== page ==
Student group at St. Catharine of Siena sews for sick children
By Patricia McGeever
Students who are learning to master a new skill have become the common thread between sewing and service.
“Common Thread” is the name of the sewing group at St. Catharine of Siena Parish in Westwood. Every other Sunday after the 9 a.m. Mass, a handful of students ranging from sixth-graders to sophomores meet for about two hours in a room inside the parish school to sew items for charity. Some of their moms set up snacks in the corner, while other adults with more sewing experience offer tips to the kids. The room is set up with six sewing stations, two places to iron, and many tables filled with and cut out pieces ready to be sewn and finished products ready to be delivered.
“When we started we did bibs, burp cloths, mittens and (IV pole) wraps,” said parishioner Janet Murphy. “Now we’re doing toddler gowns.”
The kids recently added a new client, and are making mini-totes and chemo port pillows for Mercy Health-West Hospital.
Murphy helped organize the group a year and a half ago after her daughter and her friends wanted to learn to sew. She said she’d teach them if they promised to stick with it and sew for a service. They did, and now their mission is expanding. On a recent Sunday morning, the group handed over more than three dozen hand-made pillow cases, some with delicate piping and others with fancy stitching, to the parish chapter of the Society of St. Vincent de Paul (SVdP).
“The pillow slips are so beautiful,” said SVdP’s Therese Bower-Hibdon. “To give these to people that have nothing, it means so much.”
The kids work at their own pace and take some of the work home with them to meet their deadlines. Everything they use is donated—sewing machines, fabric, thread, hook and loop tape, and irons. On the wish list is a Singer 47w70 darning machine. The five girls and one boy keep a record of their work. They’ve put in more than 1,800 hours and turned out more than 2,500 pieces, at an estimated value of $15,436. Most of the items go to Cincinnati Children’s Hospital Medical Center.
“I like it because a lot of the babies at the hospital don’t get to do fun things that healthy kids do,” said Maddie Murphy, a sophomore at Mother of Mercy High School and president of the group. She said the little patients have “a lot of sterile and crisp white things they have to look at all the time. It’s nice to know they’ll be happy with little patterns and stuff.”
Peggy Spetz is the group’s vice president and also a Mercy sophomore. She had never touched a sewing machine before this project.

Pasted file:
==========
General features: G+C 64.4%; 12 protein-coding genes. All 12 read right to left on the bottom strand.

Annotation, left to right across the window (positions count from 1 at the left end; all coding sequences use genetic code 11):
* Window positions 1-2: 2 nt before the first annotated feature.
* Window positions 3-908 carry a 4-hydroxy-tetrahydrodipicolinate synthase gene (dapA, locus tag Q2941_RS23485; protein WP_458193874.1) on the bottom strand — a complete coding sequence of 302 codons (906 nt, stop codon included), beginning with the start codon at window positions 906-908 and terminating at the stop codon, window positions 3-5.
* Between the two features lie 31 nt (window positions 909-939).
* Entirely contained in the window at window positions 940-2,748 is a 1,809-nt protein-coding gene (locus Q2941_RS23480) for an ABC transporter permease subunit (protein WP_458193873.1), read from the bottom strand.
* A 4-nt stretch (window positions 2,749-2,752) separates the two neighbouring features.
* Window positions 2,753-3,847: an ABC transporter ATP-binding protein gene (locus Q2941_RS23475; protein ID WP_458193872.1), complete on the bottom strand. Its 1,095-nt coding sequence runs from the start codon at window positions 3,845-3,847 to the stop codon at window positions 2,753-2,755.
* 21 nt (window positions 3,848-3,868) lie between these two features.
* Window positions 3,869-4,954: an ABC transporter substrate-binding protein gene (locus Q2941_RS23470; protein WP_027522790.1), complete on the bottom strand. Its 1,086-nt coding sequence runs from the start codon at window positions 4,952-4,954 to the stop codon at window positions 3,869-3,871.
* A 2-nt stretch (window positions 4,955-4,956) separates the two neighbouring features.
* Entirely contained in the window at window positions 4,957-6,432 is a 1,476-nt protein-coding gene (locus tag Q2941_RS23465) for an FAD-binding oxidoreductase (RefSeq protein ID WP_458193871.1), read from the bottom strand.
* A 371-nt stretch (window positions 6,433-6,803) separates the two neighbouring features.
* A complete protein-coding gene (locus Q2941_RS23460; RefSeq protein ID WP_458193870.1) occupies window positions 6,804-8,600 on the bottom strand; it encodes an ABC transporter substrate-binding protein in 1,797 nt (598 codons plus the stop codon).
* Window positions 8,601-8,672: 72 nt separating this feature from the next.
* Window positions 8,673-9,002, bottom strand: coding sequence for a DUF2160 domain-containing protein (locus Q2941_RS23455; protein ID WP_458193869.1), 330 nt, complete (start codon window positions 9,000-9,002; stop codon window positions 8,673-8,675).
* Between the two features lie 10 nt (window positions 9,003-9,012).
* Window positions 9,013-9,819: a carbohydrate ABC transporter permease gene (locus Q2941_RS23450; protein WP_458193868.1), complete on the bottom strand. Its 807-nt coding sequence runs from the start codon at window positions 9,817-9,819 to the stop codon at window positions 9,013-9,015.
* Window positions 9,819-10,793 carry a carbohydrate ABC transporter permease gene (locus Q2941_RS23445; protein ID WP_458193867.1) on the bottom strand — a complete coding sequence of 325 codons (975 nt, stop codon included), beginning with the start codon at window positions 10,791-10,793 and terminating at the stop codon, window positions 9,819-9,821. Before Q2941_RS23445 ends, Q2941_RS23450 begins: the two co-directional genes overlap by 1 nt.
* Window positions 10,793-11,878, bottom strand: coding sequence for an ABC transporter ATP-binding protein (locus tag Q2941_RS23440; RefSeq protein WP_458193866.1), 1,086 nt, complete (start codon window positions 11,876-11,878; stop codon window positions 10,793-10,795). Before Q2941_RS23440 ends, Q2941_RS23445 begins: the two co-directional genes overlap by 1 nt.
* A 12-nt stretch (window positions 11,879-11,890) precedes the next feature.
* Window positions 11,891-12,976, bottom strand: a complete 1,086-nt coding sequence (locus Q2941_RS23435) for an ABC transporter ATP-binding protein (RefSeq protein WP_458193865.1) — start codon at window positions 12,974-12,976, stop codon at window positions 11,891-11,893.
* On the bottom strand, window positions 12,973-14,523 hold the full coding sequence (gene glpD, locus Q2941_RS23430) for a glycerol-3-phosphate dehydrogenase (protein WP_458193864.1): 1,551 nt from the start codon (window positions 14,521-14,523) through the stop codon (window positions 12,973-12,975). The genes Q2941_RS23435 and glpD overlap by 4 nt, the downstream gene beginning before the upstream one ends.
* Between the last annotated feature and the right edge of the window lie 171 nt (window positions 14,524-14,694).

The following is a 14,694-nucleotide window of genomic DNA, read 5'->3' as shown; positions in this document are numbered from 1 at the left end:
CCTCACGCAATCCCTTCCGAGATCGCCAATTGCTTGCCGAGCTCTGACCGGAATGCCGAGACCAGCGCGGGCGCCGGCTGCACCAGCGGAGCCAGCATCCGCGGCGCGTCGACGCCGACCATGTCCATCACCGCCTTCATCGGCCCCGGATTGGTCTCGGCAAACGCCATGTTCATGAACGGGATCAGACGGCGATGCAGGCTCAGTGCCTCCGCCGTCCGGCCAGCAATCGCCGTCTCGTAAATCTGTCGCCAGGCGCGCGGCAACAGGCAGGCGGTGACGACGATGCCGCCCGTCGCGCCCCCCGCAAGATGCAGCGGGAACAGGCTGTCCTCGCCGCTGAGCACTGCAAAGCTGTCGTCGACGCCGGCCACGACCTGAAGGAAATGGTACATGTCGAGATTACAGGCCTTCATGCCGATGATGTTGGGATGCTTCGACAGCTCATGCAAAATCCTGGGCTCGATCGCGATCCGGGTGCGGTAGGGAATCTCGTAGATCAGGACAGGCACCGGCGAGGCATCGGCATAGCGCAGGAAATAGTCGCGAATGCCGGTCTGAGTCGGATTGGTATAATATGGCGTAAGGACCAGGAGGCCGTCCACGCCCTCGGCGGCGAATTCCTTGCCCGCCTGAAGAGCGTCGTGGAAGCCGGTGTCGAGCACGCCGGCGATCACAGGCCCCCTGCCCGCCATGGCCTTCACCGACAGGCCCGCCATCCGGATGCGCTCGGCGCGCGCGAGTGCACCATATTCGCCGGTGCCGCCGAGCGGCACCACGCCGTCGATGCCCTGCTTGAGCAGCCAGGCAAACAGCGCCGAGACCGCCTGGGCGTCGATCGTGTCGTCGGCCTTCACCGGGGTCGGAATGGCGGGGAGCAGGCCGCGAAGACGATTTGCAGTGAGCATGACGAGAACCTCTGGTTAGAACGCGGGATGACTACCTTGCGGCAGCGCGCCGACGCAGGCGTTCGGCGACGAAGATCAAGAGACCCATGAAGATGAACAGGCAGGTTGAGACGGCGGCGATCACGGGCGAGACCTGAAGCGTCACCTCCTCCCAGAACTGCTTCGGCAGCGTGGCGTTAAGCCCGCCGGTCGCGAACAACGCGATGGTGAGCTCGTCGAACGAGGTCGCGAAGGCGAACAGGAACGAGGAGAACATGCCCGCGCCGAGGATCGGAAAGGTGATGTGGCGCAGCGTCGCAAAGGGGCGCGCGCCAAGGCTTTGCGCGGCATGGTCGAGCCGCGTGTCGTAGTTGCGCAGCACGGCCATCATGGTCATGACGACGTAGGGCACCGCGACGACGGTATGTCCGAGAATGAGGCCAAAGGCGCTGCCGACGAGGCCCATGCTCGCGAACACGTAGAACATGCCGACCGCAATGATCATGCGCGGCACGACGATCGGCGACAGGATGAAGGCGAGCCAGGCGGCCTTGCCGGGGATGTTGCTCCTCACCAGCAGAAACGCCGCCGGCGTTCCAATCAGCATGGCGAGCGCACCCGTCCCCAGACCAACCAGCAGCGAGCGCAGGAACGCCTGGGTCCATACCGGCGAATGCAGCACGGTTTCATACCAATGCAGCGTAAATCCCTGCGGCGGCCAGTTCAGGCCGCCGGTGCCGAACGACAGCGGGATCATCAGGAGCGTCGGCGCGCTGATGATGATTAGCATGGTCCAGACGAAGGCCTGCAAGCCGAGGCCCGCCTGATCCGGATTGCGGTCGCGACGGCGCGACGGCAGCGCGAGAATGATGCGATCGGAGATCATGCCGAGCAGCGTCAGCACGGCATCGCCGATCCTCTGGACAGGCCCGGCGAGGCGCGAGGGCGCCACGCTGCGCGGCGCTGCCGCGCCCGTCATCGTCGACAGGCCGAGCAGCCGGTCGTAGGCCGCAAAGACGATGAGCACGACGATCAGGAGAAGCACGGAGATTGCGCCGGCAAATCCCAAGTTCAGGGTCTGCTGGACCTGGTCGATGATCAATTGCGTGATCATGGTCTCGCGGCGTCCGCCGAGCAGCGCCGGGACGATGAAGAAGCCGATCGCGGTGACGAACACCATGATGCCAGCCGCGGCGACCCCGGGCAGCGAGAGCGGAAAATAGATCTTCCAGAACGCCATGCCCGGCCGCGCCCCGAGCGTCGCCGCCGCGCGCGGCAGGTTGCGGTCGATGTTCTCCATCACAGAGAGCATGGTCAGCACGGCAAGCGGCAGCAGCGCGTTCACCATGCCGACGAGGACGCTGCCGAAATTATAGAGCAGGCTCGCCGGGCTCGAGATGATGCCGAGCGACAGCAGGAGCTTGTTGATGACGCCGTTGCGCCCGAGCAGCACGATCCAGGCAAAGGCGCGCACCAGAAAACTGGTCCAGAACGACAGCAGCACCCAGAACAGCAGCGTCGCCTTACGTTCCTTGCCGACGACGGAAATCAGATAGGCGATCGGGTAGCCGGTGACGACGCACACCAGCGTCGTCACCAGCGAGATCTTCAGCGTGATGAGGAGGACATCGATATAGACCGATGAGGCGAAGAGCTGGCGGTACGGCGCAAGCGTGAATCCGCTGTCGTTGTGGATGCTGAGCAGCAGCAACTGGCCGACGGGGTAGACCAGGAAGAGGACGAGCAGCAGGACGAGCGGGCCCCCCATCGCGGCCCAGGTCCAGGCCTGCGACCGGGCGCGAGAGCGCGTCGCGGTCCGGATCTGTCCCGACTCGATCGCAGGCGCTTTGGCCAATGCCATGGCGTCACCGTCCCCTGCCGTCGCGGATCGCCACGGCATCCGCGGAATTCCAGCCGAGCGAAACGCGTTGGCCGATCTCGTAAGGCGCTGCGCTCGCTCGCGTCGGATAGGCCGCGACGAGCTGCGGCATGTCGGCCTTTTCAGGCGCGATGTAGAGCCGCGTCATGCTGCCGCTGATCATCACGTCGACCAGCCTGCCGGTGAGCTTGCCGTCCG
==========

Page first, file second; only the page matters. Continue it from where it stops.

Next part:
“I’ve been getting a lot out of it,” said Spetz. “I love helping the kids at Children’s. It’s been a good cause and I like learning a new skill, too.”
Ella Schultian is a gradeschool friend who now attends Walnut Hills High School. She’s Common Thread’s secretary.
“It just gives me a good feeling, what I’m doing. I know it’s for a great cause,” she said.
Noel Watkins, a sophomore at Seton High School, is the treasurer and learned something about herself after joining the group.
“It’s taught me to not take things for granted as much,” she said. “If I help other people, it feels a lot better to me, and I can feel good about myself.”
Sixth-grader Caleb Malone is the lone boy of the group. He attends St. Catharine of Siena School and said he wanted to do something to help Murphy, who is his Boy Scout leader. His work will earn him a textile merit badge that he’ll be able to sew onto his own sash.
“This is such a good skill because it takes in problem-solving, it takes in, kind of, engineering. They’ve got to think inside out and backwards,” said Murphy. “They have to think through quality of workmanship, and they’ve stuck with it.”
About 15 to 20 “members-at-large” donate time to help the kids hone their sewing skills. Support for the group has extended well beyond parish into the Clermont County, Anderson Township,
and West Chester.
“That was my goal: to be a mentor, because the lady that taught me to sew, I felt like that is what she gave me,” said Terry Newton, who offered her services after hearing about the group and meeting some members at the Westwood Art Show last September. “And this is my chance to give back. I just love what they’re doing.”
Julie Oldendick comes from Union Township Clermont County and brings her two daughters, Pippie and Sadie. They sew and she knits. Oldendick has contributed knit hats for babies in the neonatal intensive care unit to the Common Thread cause.
The group has such a good reputation that Children’s Hospital now counts on its donations each quarter, Murphy said it’s the only group made up of high school and middle school students that sews for the hospital, and when people learn the pieces were made by kids, Murphy said, they are stunned.
“I will tell you the miracle of St. Catharine, the saint, her presence has been in this since the beginning,” she said. “At every quarter, I think ‘Oh we’re not going to hit this goal,’ then all of a sudden things show up, and it comes together and, to me, that’s the miracle of it.”
To get involved with or make a donation to Common Thread, contact Janet Murphy at 513-703-7950. You can follow the group on Instagram @commonthreadstc.